Our approach to education is founded on nearly a century of insights into learning that are applied by Waldorf schools around the world. Experiential learning (learning by doing), place-based learning (locally rooted) and kinesthetic learning (multi-sensory learning), are just a few techniques. The successful results are seen in our highly engaged students, who approach learning with motivation, discipline and enthusiasm.
Our curriculum adheres to B.C. Ministry of Education requirements, but the timing and emphasis varies in order to best match the development of the children at a given age. For example, children learn to write as a natural extension of drawing before they learn to read. Mathematics are introduced in grade one, with students doing advanced geometry and algebra in late elementary grades.
Studies and observations suggest that learning to knit in first grade strengthens math and reading development, and children work on various projects at their own pace. At the end of each year, the child has created several beautiful and treasured pieces representing many hours of focused work and learning. The lessons students learn in handwork class are not only practical life skills, they also hold many hidden lessons and virtues – such as patience, persistence, and quality – that will stay with them for life.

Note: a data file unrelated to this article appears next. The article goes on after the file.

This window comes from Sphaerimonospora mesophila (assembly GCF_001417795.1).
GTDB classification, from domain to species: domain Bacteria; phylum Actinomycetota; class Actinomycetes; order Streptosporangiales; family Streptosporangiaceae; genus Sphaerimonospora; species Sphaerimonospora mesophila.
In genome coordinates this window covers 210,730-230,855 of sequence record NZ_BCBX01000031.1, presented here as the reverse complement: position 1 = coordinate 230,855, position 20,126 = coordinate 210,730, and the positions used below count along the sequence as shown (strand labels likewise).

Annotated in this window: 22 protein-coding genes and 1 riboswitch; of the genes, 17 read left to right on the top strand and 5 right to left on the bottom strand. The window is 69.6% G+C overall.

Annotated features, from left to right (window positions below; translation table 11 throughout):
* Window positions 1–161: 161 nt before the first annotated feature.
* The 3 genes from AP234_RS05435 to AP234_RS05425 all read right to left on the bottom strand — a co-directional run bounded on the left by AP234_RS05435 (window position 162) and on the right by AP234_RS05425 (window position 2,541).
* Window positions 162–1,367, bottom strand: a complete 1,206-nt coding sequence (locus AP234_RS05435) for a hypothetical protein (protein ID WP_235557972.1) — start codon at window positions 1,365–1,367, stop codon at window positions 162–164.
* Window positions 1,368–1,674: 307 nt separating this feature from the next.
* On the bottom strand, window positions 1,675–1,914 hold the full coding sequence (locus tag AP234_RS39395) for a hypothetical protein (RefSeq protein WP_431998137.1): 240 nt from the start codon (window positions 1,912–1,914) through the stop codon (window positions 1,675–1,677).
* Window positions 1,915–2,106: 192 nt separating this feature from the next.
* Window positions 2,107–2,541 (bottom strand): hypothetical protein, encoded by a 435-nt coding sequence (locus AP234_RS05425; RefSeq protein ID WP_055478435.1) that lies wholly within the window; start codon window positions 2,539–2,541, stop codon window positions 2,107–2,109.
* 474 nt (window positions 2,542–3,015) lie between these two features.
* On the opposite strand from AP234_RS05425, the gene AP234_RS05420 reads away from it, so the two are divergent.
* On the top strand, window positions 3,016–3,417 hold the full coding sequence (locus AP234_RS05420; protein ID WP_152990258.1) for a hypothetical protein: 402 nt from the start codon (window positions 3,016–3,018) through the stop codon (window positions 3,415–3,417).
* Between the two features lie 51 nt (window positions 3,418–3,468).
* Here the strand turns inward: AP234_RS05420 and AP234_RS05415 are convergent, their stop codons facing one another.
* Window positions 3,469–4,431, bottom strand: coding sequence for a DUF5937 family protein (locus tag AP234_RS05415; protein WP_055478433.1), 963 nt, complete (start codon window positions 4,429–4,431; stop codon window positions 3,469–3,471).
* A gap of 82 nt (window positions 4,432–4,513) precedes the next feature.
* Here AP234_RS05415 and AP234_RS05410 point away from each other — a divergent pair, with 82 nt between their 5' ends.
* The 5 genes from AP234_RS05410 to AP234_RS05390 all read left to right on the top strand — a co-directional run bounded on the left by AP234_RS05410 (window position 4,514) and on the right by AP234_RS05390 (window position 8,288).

Science is introduced in the younger grades through nature studies, with gardening leading into botany; and nature stories and fables leading into the later study of zoology and physiology. Hands-on projects in early grades like building, cooking and other practical activities prepare for mechanics, physics and chemistry in grades seven and eight. By grade eight, the geography curriculum has encompassed the world as has literature and history. The students are now ready to use their escalating intellectual capacities to explore the challenges of our modern world.
For more information on Waldorf Curriculum visit www.whywaldorfworks.org.